Davy admitted that initially when he went to Sarsfields he wondered if he had done the right thing. “Coming up to Christmas I remember saying to a few of my Confey friends, ‘not sure if I did the right thing here’ but soon after that I felt we began to click, but initially you are nervous, I take my football very serious and if something does not work I take it very personal as you are the manager and the book stops with you.”
Davy admitted that the experience gained with Sarsfields and what he learned from going into a club he had no real contact with, stood to him when he linked up with Wicklow.
I wasn't long with Wicklow before I realised this was the right move.
“It has all been, very, very enjoyable; the profile is right here; a very young squad, very energetic; they are mad for work; mad for football; mad for information; I think it was just the perfect fit to be honest.”
We try to make it as games specific as we can and I think that might have been a bit new to many of the players.
“There was an awful lot of athletic training; an awful lot of running and that's fine, you need to do a bit of that but at the end of the day this is all about football; all about who makes the better decisions when the pressure is on and that is where I would base 80-90 per cent of my training and seeing can you improve when you are on the ball in training, and then ultimately make better decisions in match situations.”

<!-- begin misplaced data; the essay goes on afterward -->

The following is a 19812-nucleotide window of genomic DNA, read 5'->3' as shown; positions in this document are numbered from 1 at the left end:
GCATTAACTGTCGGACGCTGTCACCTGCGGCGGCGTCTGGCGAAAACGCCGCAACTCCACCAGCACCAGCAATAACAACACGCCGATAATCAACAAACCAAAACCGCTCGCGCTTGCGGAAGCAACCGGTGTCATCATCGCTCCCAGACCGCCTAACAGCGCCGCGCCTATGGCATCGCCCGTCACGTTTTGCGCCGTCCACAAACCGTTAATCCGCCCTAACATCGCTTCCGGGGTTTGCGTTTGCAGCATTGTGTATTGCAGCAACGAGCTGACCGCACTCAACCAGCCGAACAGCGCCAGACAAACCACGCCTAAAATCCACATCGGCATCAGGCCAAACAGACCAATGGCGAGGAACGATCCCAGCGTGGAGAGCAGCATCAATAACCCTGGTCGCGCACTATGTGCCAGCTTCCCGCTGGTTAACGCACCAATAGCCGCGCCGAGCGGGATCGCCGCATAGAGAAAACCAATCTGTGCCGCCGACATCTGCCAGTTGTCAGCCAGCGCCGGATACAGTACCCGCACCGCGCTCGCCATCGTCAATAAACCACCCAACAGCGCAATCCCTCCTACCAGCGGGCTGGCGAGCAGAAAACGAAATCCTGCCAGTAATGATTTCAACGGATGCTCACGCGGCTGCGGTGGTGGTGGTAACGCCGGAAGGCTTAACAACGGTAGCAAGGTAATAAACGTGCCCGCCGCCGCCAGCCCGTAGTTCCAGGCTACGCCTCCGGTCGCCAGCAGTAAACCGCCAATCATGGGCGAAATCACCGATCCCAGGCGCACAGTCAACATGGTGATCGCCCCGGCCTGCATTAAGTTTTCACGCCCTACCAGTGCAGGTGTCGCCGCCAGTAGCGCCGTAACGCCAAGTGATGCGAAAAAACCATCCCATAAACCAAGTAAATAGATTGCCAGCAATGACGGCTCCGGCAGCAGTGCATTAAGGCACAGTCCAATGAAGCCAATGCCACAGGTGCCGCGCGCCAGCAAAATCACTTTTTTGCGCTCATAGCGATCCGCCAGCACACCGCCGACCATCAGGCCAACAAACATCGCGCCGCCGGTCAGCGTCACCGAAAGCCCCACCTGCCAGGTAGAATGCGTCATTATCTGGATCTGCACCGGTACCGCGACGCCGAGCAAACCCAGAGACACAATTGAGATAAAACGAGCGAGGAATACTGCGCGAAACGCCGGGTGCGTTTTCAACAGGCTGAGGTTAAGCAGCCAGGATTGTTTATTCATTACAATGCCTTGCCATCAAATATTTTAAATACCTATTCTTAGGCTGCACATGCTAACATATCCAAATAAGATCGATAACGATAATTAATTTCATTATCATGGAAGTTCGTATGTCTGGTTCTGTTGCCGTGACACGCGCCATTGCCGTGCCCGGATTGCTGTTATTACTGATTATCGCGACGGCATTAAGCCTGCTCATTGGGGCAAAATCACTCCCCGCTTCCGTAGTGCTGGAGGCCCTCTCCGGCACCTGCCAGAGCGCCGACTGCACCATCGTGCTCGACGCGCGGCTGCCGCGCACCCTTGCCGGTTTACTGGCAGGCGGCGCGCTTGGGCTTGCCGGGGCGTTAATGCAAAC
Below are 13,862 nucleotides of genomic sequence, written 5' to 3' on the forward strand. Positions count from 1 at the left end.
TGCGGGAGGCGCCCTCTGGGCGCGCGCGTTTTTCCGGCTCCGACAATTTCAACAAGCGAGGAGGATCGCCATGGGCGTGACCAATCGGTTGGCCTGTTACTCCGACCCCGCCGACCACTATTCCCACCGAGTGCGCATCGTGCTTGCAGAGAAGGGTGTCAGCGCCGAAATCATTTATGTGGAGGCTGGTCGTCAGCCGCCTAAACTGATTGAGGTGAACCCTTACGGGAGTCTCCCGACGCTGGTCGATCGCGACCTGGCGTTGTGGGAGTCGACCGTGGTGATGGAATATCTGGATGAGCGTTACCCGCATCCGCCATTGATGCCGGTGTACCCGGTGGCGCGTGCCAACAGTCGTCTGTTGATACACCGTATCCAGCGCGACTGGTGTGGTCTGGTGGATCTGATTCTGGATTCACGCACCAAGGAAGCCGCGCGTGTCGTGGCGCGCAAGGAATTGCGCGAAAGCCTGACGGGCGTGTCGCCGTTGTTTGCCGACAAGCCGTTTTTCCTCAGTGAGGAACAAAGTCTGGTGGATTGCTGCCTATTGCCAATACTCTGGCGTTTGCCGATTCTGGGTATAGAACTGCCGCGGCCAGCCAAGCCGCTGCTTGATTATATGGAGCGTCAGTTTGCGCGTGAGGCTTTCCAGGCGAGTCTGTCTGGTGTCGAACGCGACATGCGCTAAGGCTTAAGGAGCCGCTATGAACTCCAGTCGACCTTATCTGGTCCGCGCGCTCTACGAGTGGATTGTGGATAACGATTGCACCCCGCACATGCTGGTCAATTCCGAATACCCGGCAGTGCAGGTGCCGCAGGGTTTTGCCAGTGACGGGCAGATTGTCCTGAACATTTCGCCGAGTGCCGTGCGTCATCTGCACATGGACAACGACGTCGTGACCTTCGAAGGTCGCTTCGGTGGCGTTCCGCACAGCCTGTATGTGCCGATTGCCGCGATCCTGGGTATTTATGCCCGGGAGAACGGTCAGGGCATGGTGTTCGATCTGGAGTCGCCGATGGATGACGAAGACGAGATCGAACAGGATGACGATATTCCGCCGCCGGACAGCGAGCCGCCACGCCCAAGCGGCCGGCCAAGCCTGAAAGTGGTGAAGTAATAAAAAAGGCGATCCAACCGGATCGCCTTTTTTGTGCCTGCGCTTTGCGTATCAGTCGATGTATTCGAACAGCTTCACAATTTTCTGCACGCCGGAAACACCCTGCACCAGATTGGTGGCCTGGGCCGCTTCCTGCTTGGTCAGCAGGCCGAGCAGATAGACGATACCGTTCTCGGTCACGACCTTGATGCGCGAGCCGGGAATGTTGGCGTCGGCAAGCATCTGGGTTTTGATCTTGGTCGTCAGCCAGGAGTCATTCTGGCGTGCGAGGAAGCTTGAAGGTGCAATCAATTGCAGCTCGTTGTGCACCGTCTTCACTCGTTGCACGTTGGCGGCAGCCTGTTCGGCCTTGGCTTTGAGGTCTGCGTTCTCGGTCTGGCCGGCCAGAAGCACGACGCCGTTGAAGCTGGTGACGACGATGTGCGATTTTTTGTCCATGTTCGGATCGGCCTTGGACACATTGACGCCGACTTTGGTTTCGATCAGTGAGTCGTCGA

One thing that Davy Burke is, and it was obvious very early on in Wicklow, is being organised and well prepared and that stood to them.
“Playing in Division 4 we were formidable, bar one bad game against Limerick but overall I felt we were very comfortable, making better decisions under pressure and this is what it is all about.”
Getting promotion to Division 3 was a real boost and while there was no league final in Croke Park, which was a particular disappointment for Burke, nevertheless the main thing and no. 1 objective was to gain promotion.
“You must remember” insists Davy, “that when you are playing Division 3 and Division 4 football your no. 1 priority is the national football league and gaining promotion; absolutely no 1 and for us gaining promotion to Division 3 was a huge boost.
The no. 1 priority in 2021 is to, initially retain our divisional status, and hopefully then push for promotion again and into Division 2.”
What really pleased Burke is the fact that they (Wicklow) accumulated ten points from seven games, with just three game at home, “that is something we can be very happy with, home advantage is hugely important, even during the lockdown, playing at home is massive and hopefully this year we get the boost of an additional home game.”
As for the breakdown before the end of the league and start of the championship, Davy said initially the players were training individually, running, etc, 5ks and whatever but he laughs “some were brining in times Mo Farah wouldn't do, some were brining back times that you wouldn't do on a bike” but he adds, “we were wise to that and eventually decided to call a halt until restrictions were lifted.”
However when they eventually regrouped, the first-time senior county manager said they (management) were delighted with the shape the lads came back in.
We concentrated solely on football, no physical work, no S&C, pure football.
“And while we defeated Wexford two weeks in a row, the first in the league and the second in the championship, I felt when we met Meath it was like we were coming to the end of our season while Meath were only at the start of their season.”